FOXBOROUGH, Mass. -- Somewhere along the line, 63-year-old Bill Belichick and 57-year-old Andy Reid became close pals. They just can’t recall when.
“It’s been through the years. Both of us have been around so long, I don’t know if either one of us can remember that far,” Belichick cracked.
“We need more fish oil,” Reid joked.
On Saturday, their teams will meet in the AFC divisional round of the playoffs, Belichick’s New England Patriots limping into the postseason having lost four of their past six games, while Reid’s Kansas City Chiefs are surging with 11 consecutive victories.
There are plenty of storylines to digest in the game, and one of the most notable is on the sidelines. These two really like each other.
“I just think Andy is a straight-up football guy, and I’ve always enjoyed my time and conversations with him,” Belichick said. “We’ve never worked together, but separate from that we’ve had good relationships. He has a great sense of humor. I like his family, just like he likes ours.”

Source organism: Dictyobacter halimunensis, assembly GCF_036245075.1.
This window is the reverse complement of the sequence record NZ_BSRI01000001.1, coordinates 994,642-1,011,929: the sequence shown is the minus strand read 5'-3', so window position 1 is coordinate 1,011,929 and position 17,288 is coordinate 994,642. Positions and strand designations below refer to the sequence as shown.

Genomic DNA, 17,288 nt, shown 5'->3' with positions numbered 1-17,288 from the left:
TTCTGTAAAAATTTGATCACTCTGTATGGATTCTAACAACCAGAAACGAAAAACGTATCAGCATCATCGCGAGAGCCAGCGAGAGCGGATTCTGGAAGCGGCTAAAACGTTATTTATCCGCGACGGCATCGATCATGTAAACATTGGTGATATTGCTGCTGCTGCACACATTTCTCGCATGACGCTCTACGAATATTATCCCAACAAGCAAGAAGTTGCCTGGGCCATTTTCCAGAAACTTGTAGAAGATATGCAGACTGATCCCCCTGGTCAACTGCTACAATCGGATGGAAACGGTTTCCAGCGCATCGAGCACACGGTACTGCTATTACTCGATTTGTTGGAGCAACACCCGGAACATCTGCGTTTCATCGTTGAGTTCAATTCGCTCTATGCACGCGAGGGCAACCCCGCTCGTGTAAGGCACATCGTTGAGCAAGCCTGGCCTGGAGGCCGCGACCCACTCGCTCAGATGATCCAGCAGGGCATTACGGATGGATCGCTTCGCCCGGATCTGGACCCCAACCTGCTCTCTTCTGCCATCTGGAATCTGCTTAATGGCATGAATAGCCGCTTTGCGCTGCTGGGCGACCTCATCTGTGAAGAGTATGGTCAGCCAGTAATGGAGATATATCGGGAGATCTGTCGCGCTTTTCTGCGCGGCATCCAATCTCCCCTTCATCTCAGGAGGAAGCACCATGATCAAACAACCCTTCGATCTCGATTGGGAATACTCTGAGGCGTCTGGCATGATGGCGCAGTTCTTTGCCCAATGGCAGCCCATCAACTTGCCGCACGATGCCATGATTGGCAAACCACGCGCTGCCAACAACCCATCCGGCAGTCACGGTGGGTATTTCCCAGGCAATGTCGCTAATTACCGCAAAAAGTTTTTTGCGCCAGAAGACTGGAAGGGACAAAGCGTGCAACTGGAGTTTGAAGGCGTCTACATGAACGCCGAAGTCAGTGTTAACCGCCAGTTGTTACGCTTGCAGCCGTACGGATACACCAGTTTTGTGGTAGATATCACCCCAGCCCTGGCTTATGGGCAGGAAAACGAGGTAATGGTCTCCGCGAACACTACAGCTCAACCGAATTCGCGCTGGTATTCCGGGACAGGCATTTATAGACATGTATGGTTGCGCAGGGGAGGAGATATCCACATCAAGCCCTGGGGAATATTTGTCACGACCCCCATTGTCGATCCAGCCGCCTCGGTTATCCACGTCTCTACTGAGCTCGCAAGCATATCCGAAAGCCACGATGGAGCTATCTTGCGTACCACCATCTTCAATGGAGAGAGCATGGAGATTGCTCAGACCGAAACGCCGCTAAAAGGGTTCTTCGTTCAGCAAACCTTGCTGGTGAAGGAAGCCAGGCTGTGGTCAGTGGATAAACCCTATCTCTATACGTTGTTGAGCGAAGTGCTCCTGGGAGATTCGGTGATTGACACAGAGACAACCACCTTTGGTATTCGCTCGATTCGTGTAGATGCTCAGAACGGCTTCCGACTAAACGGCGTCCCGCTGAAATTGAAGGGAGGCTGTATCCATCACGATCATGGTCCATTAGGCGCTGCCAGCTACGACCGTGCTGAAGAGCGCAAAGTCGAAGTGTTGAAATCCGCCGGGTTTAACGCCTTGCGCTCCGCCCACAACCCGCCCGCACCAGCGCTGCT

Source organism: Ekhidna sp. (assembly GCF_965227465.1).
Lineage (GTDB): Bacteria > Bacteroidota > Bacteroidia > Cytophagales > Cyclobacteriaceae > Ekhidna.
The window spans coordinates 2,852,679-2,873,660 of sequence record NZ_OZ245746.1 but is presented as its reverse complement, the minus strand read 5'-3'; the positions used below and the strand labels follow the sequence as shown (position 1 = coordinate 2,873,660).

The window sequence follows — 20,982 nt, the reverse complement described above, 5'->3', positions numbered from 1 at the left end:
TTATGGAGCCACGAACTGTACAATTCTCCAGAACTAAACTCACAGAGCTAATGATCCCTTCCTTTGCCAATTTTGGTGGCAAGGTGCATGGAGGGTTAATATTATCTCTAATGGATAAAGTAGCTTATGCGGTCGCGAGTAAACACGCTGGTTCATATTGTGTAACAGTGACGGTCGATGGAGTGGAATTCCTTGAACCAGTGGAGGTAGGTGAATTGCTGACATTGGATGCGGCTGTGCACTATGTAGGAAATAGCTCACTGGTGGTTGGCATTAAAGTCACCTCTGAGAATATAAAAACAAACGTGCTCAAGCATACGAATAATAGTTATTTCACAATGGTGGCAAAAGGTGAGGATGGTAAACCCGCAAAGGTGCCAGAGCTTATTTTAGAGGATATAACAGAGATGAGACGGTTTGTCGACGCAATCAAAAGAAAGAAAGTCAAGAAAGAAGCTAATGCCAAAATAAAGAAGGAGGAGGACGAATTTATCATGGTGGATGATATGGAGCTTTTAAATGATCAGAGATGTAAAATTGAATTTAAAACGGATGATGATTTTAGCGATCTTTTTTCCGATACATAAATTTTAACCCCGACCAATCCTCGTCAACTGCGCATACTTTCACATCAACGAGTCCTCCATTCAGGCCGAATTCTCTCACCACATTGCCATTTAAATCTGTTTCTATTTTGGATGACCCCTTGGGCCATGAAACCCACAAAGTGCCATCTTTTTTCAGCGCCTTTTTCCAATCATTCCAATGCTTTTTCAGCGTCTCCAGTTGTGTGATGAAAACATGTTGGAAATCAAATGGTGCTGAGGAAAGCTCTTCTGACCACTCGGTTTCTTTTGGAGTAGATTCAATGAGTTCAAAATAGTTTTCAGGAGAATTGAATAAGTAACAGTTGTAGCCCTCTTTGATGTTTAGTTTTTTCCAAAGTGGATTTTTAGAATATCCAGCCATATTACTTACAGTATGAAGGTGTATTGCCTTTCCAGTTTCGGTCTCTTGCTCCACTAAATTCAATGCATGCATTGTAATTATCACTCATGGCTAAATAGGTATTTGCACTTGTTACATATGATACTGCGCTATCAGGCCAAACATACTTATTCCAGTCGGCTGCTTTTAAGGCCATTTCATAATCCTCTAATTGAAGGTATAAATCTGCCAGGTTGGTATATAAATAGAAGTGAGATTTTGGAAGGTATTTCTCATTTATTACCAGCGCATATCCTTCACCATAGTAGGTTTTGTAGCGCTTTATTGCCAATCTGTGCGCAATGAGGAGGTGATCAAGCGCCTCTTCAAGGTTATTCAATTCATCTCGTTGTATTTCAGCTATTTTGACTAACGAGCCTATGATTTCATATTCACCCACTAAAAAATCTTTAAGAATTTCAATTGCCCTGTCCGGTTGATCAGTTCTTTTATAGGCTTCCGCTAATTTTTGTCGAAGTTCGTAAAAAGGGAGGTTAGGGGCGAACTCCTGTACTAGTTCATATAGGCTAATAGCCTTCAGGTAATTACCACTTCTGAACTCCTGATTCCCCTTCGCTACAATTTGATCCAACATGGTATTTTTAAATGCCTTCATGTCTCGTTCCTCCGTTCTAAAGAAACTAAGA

The feeling is mutual.
“He’s a good person. He’s honest. He’s a heck of a football coach. He loves the game, loves to talk the game. Loves to coach,” Reid said of Belichick. “I enjoy being around people like that.”
With personnel, Belichick and Reid have swung some trades over the years, and Belichick attended the funeral of Reid’s son Garrett in 2012.
As head coaches, they've met five times, with the most notable encounter coming in Super Bowl XXXIX when the Patriots beat the Philadelphia Eagles 24-21.
The Patriots also beat Reid’s Eagles three times in the regular season (2003, 2007, 2011), before Reid recorded his first victory over Belichick in 2014 when the Chiefs blew out the Patriots 41-14.
While some were ready to bury the Patriots after the game, one of the few voices of reason was Reid himself.
“I’ve got the ultimate respect for Bill Belichick,” he said at the time. “We know the quality [of] not only the coach that he is and the coaches that he has, but also their players. Sometimes things get a little one-sided in the National Football League, but he still has a very good football team. I think they prove out with time.”
Reid was right.
Of course, following that game, Belichick uttered his now-famous “on to Cincinnati” line. This season, highlighting the link between them, Reid struck a similar chord after a 38-28 loss to the Green Bay Packers in Week 3.
“On to Cincinnati,” he said, as the Bengals were next on the schedule.
Now the Chiefs are on to New England, which provides a springboard to highlight the friendship between Reid and Belichick.